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A good spec for editing video?

  1936 17:39 15 Aug 2007
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Its time to buy a new machine just to use for transfering family VHS tapes to the computer to edit them and to build slide shows form loads of photographs that I have.
I understand that Vista is not recomended for such work so I want XP and I also understand that I need an extra hard drive of about 500GB

I see Dual core 2 and Quad -core processors mentioned but I don't know which is the most effective.

Mesh recomend the Mesh Elite Prestige Duo
Dell recomend a Dell Dimension 920
Neither appear inclined to give me XP so I would welcome and idears.

  zoobie 18:04 15 Aug 2007

you're going to make DVD's?
click here

  eedcam 18:12 15 Aug 2007

500G/b not really I manage quite easily with 120G though that is a second drive 2 drives with one dedicated to the video side is best. and I use adobe premiere and premiere elements and they dont come much more power hungry than those 2.I would seriously consider putting your vhs tapes to dvd via a dvd recorder first then editing on the pc as and when you have time
The rest of my specs are P4 3 G /1 G ram and nvideo graphics card with 120 Mb

  1936 17:00 20 Aug 2007

O.K. Lets take the discusion a little further and move into specifics.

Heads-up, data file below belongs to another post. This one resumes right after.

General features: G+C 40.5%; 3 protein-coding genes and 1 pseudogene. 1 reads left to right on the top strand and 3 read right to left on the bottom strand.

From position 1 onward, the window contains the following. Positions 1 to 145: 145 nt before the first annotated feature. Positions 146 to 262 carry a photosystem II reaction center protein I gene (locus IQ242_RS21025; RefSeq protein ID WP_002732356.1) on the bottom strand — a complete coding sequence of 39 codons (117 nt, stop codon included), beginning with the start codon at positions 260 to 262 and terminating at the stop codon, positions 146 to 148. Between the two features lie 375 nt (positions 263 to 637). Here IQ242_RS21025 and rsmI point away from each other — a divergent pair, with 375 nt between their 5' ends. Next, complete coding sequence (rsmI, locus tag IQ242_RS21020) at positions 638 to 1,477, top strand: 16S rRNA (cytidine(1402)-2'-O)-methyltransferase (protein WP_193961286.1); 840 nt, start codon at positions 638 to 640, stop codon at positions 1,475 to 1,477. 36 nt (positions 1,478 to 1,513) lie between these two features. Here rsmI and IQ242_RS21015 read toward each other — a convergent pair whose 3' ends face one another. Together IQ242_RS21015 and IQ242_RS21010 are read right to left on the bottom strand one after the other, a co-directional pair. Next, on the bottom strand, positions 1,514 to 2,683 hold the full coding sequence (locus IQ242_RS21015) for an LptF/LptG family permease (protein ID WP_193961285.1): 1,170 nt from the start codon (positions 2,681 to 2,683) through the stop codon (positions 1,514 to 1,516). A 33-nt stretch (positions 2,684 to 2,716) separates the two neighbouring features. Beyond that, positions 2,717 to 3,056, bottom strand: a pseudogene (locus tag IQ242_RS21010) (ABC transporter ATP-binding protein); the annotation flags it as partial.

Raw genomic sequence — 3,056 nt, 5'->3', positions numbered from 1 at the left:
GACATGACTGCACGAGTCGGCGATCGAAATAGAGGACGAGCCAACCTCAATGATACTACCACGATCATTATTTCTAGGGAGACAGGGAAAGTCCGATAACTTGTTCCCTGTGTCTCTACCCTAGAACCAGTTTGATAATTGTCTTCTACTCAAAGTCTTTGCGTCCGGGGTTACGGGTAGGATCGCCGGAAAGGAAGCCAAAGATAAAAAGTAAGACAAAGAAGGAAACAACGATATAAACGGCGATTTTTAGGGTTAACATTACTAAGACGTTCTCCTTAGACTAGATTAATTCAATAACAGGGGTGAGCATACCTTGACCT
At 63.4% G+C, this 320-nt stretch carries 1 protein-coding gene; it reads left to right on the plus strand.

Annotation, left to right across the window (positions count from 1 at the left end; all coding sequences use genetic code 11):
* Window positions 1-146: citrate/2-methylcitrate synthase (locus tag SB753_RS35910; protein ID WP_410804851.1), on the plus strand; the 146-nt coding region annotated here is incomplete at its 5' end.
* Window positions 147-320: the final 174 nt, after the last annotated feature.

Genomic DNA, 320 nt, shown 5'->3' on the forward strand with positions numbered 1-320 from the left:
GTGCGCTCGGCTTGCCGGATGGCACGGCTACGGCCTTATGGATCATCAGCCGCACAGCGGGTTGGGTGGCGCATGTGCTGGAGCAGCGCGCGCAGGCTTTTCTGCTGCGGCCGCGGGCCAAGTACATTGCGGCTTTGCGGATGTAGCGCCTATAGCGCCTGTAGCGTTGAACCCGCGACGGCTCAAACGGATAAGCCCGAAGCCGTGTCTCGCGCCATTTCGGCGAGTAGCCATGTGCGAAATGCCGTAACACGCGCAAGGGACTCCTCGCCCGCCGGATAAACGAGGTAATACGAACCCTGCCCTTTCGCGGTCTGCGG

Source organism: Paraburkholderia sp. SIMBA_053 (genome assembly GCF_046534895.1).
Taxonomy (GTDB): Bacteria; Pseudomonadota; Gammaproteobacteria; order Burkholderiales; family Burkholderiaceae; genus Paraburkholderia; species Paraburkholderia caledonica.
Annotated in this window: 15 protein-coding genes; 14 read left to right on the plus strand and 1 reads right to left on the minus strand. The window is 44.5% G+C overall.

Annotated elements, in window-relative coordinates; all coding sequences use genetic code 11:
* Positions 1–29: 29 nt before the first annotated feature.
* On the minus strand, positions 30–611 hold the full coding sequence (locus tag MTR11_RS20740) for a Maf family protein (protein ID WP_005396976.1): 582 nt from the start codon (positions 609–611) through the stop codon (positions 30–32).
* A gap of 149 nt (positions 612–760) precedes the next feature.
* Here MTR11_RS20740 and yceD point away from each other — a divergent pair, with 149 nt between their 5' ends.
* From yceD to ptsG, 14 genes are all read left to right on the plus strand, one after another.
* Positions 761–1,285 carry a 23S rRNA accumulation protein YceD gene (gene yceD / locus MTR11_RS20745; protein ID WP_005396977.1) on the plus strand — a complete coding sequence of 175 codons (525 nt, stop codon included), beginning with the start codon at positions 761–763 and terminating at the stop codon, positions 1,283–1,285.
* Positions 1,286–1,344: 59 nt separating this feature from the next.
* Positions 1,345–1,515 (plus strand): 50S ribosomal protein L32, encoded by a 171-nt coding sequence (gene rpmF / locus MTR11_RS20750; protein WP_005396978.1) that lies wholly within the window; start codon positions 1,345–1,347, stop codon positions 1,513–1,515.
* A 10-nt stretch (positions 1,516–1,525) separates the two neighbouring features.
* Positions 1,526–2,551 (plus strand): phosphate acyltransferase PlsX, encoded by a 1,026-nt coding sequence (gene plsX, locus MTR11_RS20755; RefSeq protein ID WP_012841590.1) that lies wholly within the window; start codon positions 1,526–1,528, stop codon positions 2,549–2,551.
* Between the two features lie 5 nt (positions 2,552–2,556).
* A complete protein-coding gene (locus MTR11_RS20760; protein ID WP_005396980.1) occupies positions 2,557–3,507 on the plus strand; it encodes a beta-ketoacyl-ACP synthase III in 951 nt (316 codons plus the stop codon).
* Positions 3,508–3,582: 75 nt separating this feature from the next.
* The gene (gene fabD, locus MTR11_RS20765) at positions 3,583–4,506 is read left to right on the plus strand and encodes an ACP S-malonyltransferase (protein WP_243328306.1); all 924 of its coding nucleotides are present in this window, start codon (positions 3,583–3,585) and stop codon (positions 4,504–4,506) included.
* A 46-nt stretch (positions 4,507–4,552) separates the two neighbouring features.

I have about £800.00 to spend and am considering buying either a Dell or Mesh computer to use as a stand alone machine just for video editing. I want to be able to build slide shows, edit old VHS tapes by uploading them from a VCR to the computer. I also want to be able to connect a camcorder to the computer.

I don't mind spending the money but I don't want to finish up with an inappropriate specification I am not confident enough to use the customise facility so I wonder if anyone would care to propose a Dell or a Mesh specification that will me meet my needs:

I know that I need the following but do not know what else I need to make sure it is built into the machine.

A Dua/Quad Core processor.
4GB RAM.
Two hard drives.

  1936 19:45 20 Aug 2007

I have just completed my first slide show and found that my current machine with the following spec was very slow.
2.20 gigahertz AMD Athlon 64
300GB Hard drive
1GB RAM
I therfore looked at some of the video editing forums and found recomendations for new machines with at least 2GB of RAM because of Vista. On top of that they also recommended at least two hard drives because they claimed that the video editing software was so complex.
When I mentioned slide shows I meant uploading up to 200 photographs, giving a tile to each on with full page title/text and transitions in-between each one. Because my spelling is awfull I had to keep going back to edit my text and this was a slow process. The finished slide show was in excess of 3GB.